A rare full moon
Let’s start by saying the a blue moon is not actually blue. Although appearances of really blue moons have been reported the have nothing to do with the blue moon I’m discussing here.
In fact there are two common definitions of a blue moon.
• The monthly blue moon, which is the now most commonly used and known definition calls the second full moon in a calendar month a blue moon.
• The seasonal blue moon is third full moon in an astronomical season when that season happens to have four full moons instead of the usual three.
Although the first definition mentioned above is the most common one it actually originated from a misinterpretation in the March 1946 issue of Sky and telescope magazine. Currently this definition is so widespread that it no longer can be considered a mistake but rather a second definition.
The seasonal blue moon originated from the Maine Farmer’s almanac. In this almanac each full moon has a name which originate in fact from the names given to each full moon by native American tribes. European settlers took over most of these names though some names may have been adjusted.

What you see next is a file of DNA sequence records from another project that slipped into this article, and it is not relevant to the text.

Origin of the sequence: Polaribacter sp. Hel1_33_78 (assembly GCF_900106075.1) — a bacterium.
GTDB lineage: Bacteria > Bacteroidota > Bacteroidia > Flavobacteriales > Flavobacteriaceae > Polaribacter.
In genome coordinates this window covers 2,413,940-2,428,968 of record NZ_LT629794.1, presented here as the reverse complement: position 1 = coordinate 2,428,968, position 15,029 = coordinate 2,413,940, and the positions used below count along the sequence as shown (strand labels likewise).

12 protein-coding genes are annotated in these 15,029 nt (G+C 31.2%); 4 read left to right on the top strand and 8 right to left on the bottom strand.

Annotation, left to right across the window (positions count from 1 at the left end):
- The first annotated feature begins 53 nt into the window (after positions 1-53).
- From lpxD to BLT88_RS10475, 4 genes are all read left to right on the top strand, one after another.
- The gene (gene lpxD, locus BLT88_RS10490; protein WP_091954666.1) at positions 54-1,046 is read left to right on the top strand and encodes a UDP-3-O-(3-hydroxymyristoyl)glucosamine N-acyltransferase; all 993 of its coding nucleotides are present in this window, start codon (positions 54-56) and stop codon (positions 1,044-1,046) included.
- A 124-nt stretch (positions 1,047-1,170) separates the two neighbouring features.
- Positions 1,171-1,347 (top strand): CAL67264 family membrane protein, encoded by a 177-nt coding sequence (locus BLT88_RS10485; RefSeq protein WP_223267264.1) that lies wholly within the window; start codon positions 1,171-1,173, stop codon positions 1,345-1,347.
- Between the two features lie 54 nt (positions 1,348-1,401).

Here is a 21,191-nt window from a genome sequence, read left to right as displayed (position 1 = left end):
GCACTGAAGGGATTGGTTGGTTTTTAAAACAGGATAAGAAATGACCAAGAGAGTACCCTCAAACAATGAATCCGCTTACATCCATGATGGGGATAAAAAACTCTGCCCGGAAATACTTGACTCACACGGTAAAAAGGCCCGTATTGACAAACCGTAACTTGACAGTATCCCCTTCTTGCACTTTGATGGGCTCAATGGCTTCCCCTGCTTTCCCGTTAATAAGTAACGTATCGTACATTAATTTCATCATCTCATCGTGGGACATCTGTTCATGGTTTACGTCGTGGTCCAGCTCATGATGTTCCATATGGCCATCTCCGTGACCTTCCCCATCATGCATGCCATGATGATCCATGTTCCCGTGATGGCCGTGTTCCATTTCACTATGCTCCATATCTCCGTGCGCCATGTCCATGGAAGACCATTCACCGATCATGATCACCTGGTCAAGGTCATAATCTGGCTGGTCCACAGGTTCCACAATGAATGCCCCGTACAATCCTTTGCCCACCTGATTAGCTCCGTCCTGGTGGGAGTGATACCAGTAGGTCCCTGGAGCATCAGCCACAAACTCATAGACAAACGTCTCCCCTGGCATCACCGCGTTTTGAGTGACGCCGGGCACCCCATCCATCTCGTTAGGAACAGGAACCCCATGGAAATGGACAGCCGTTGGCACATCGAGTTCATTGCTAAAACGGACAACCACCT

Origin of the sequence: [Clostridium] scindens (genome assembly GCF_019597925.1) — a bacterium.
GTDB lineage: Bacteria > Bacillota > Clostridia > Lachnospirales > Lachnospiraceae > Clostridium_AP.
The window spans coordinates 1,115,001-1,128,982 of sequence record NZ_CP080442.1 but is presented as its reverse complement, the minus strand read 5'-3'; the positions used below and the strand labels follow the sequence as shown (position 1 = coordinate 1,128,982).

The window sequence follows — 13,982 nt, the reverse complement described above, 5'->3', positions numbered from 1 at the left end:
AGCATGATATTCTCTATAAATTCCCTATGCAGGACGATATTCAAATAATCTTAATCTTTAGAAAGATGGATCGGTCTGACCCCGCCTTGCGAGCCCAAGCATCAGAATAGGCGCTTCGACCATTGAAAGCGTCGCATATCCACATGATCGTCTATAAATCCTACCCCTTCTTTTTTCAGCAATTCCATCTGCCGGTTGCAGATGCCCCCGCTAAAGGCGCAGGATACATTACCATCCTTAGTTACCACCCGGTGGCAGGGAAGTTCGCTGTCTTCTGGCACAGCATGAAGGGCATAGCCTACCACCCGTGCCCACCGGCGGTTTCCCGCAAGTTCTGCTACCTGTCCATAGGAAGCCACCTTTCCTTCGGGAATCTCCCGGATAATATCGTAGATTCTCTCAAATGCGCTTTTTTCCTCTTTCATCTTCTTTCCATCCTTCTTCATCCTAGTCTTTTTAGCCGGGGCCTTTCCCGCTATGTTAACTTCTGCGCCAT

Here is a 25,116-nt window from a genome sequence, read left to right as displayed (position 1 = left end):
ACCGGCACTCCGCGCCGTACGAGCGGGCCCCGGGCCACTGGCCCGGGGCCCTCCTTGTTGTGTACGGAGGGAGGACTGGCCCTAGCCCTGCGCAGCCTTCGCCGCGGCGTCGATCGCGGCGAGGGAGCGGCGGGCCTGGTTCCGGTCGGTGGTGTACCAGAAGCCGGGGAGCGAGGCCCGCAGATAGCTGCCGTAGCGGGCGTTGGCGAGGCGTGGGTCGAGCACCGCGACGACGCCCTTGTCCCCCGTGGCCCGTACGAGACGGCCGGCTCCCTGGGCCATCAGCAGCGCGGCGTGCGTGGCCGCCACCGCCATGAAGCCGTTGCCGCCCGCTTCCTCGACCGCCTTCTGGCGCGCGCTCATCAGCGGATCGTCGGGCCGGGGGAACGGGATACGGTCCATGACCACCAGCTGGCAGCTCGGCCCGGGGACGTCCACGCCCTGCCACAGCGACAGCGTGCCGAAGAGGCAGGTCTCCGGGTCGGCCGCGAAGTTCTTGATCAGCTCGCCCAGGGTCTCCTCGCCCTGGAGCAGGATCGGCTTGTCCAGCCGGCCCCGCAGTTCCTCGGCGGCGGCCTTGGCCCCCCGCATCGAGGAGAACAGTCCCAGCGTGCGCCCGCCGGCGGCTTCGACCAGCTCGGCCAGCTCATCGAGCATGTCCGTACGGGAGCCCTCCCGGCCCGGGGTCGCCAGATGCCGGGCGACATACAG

Every full moon has a name. If however during a calendar year a thirteenth full Moon occurs there is no name for it and it will be called a Blue Moon. Which moon will be called the Blue moon is determined on a seasonal base. A regular season has three full moons. If a fourth full moon occurs during a season then the third full moon will be called a blue moon.
Now how rare is a full moon then? Well again it depends on which definition one uses. Following the definition of the monthly full moon a blue moon occurs on average every 2,7 years. However the seasonal is a much rarer occurrence. This happens only about every nineteen years.